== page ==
Der fliegende Holländer, Opera by R. Wagner
From the brilliant mind of German composer Richard Wagner comes Der fliegende Holländer, a reboot of his musical career that bears the trademarks of his compositional style. Leitmotifs, powerful instrumentation and an epic storyline that has its origin in Northern European myth proved to be a turning point in Wagner’s creative path indeed. Retaining complete creative control, the composer also wrote the opera’s libretto. The final product is a stage work of remarkable depth that befits the storied venue of the Volksoper in Vienna.
Der fliegende Holländer, or The Flying Dutchman, finds its origins in an old sailor legend about a ghost ship that is cursed to drift endlessly, coming ashore only once every seven years. Its captain, the Dutchman, can break the curse only through the selfless love of a woman who would be faithful to him till the end. On one of these fateful nights, the Dutchman pulls into a port in southern Norway next to the ship of Captain Daland. Thanks to the chance meeting, he arranges for Daland’s daughter, Senta, to marry him and break the curse. When the two meet, they immediately feel a spark, but will that be enough to break the spell and to deter Senta’s former suitor Erik from interfering? A dramatic clash brews.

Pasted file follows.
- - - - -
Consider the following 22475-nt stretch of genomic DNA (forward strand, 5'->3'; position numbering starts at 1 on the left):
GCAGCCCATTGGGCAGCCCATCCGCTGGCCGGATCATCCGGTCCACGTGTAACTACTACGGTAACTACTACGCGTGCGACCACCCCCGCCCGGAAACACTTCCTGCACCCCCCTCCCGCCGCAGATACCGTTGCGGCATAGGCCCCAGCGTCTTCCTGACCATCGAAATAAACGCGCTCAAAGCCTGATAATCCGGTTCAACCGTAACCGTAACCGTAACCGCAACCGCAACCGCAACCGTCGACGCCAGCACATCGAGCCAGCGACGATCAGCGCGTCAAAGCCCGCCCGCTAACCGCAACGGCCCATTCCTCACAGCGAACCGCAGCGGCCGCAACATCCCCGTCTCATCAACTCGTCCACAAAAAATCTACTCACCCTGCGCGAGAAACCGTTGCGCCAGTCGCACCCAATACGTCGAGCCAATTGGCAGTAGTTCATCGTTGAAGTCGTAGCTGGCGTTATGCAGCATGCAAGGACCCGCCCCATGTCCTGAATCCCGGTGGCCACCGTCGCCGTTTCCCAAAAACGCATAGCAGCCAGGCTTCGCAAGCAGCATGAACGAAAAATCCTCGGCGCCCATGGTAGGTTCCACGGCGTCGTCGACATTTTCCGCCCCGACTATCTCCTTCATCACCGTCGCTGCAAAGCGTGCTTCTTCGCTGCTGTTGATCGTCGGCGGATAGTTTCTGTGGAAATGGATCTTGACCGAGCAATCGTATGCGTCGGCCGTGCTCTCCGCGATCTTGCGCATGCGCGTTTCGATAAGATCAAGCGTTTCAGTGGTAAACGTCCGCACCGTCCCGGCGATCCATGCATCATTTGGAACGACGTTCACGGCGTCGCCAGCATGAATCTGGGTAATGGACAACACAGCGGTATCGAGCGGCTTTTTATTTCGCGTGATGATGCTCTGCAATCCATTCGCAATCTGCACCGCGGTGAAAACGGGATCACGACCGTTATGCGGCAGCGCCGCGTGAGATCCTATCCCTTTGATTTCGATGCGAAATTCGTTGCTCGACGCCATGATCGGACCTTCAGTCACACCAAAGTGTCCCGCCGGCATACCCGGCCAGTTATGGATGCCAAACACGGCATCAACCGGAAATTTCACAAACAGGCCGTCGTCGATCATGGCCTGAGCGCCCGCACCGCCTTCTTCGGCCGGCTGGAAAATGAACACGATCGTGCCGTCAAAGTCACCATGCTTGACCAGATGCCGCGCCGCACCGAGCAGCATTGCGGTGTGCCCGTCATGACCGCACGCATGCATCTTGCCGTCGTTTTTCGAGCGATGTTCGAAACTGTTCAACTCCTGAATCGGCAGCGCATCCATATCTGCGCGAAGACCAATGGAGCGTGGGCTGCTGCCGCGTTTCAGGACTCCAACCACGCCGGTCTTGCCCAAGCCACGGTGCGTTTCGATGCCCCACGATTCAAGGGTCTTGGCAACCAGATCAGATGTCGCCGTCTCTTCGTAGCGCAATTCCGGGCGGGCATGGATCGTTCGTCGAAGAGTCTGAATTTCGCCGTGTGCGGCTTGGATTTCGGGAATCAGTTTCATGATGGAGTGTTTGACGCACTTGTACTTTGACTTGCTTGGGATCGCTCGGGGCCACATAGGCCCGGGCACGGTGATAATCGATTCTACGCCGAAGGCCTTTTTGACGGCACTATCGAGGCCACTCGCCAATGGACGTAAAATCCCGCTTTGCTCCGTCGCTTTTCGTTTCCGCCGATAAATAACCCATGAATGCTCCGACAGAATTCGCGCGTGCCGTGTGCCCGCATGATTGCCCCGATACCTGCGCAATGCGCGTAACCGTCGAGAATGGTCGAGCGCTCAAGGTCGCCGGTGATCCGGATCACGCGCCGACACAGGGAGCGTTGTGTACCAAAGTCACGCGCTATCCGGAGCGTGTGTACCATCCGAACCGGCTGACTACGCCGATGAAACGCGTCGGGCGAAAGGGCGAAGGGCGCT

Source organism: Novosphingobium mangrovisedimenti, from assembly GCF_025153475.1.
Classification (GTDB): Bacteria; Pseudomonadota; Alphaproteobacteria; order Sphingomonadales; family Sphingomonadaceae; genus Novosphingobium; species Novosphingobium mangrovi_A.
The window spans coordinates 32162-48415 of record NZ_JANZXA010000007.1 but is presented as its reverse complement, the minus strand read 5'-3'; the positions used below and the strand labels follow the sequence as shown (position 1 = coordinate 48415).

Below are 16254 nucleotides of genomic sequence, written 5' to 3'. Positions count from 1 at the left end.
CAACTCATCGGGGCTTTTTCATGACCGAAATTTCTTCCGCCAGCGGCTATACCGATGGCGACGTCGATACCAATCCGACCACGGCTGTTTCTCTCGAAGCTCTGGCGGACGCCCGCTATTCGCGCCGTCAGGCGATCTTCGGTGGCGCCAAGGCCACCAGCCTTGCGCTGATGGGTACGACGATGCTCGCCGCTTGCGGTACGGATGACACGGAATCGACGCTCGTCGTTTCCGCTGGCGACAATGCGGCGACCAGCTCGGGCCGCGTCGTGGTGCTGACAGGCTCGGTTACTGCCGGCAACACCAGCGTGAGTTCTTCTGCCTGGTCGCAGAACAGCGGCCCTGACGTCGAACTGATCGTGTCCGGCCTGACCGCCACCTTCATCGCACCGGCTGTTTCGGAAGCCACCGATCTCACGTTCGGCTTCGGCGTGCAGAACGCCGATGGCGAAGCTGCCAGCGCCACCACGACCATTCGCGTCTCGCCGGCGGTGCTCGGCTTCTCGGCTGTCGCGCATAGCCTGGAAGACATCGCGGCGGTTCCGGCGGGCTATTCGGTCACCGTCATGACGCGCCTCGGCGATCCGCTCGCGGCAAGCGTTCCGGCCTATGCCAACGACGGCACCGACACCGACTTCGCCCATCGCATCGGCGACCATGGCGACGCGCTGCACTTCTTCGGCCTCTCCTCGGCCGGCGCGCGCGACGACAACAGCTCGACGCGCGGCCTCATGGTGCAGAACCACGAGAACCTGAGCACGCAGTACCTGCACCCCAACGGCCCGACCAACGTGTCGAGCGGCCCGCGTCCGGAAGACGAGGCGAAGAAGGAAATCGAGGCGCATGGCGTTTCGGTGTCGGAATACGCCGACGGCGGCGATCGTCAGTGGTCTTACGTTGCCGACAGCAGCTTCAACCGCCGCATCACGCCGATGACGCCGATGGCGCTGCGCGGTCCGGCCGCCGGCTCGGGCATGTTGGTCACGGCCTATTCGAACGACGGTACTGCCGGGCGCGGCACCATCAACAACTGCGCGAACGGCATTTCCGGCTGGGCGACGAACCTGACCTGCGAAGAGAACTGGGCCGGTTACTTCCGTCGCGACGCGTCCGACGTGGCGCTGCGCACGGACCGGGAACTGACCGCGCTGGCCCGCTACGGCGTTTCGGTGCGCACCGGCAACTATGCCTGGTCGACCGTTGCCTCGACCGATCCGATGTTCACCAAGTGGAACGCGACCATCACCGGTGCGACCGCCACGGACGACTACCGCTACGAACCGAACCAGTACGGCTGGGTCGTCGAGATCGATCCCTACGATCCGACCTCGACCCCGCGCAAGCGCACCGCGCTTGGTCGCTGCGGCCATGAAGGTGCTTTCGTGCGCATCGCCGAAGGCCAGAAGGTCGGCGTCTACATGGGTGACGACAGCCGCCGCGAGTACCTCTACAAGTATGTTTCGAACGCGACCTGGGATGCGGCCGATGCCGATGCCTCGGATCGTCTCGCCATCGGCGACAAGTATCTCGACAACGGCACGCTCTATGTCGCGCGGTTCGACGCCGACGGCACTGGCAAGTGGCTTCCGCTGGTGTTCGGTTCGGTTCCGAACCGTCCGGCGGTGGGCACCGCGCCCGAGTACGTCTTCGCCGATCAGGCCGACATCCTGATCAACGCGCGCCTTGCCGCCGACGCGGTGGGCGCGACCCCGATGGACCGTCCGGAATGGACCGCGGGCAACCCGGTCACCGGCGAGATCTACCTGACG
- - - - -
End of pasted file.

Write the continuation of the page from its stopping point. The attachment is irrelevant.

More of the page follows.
The premiere of Der fliegende Holländer took place at Dresden’s Königliches Hoftheater on 2 January 1843 where it was performed without intermissions – another touch of innovation. Wagner himself served as conductor. As he predicted, this opera marks the beginning of the composer’s mature period and sets the stage for the rest of his monumental works. Thanks to the success of The Flying Dutchman, Wagner fully embraced his break with operatic convention and carved out his special place in the musical pantheon. In this way, the performance at Volksoper Wien provides a unique peek into the birth of a classical legend of epic proportions.